(Story continues below.)

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According to Meinhardt, the larger grant issued to the foundation will be used to fund their C.O.R.E. program, which stands for Conservation, Outdoor Recreation, and Education. Through this program the grant will be funding various events and programs at the greenway, including an Earth Day clean-up, a 5K Run and Walk, and various hikes and educational programs for children. The grant also funded two internships last summer and has allowed the foundation to test an iPhone app that would provide visitors to the greenway with interesting facts using their GPS coordinates.

The grant will be covering 75 percent of the costs of the program and the foundation will provide the rest through fundraising.

Dornbush hopes that this experience will push incoming students to go out of their comfort zone and try something new. Developing a connection between the community and the classroom is something Dornbush has found beneficial in other classes he’s taught.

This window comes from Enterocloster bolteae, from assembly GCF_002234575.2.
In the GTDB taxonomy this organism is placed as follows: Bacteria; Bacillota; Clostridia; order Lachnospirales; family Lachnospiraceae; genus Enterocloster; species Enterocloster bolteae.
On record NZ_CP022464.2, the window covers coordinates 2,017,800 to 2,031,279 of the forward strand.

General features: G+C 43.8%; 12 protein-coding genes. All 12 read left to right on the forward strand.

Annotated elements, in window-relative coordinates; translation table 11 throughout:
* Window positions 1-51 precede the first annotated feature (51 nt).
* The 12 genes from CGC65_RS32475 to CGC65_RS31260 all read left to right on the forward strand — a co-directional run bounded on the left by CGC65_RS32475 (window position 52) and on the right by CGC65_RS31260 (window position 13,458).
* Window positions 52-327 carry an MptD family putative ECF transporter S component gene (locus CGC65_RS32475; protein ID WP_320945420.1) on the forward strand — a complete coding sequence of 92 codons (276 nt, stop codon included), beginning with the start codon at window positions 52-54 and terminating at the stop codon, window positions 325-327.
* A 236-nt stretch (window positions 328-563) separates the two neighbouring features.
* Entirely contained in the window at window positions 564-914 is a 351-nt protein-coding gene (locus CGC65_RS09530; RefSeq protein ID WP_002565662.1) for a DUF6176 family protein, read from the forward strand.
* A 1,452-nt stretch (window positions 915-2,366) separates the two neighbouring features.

“I’ve seen it with the Costa Rica course we run,” he said. “We take students to Costa Rica and we work with a National Park and communities. It’s very powerful. I think we can do the same thing here. We don’t necessarily need to go all the way to Costa Rica to get that same experience.”

Engagement was a goal for the Baird Creek Preservation Foundation, as well. According to Dornbush, the foundation has many active members who are retired, but wants to get younger people involved in the efforts.

“In supporting the first-year seminar course led by Dr. Dornbush, our goal is to engage UWGB students in the Green Bay community through learning about the ‘jewel’ we have in the 500 acres of natural woodland in the city of Green Bay — the Baird Creek Greenway,” said Meinhardt.

Dornbush has a similar goal. While he hopes that students will leave with knowledge of conservation biology, he also wants students to see the connections they can form with their community.

“I want our students to see that citizens can make a difference through their actions,” he said. “If I preach it to them they’re not going to internalize it. But experiencing it, they do.”

— Story by Katelyn Staaben ’15, student communication intern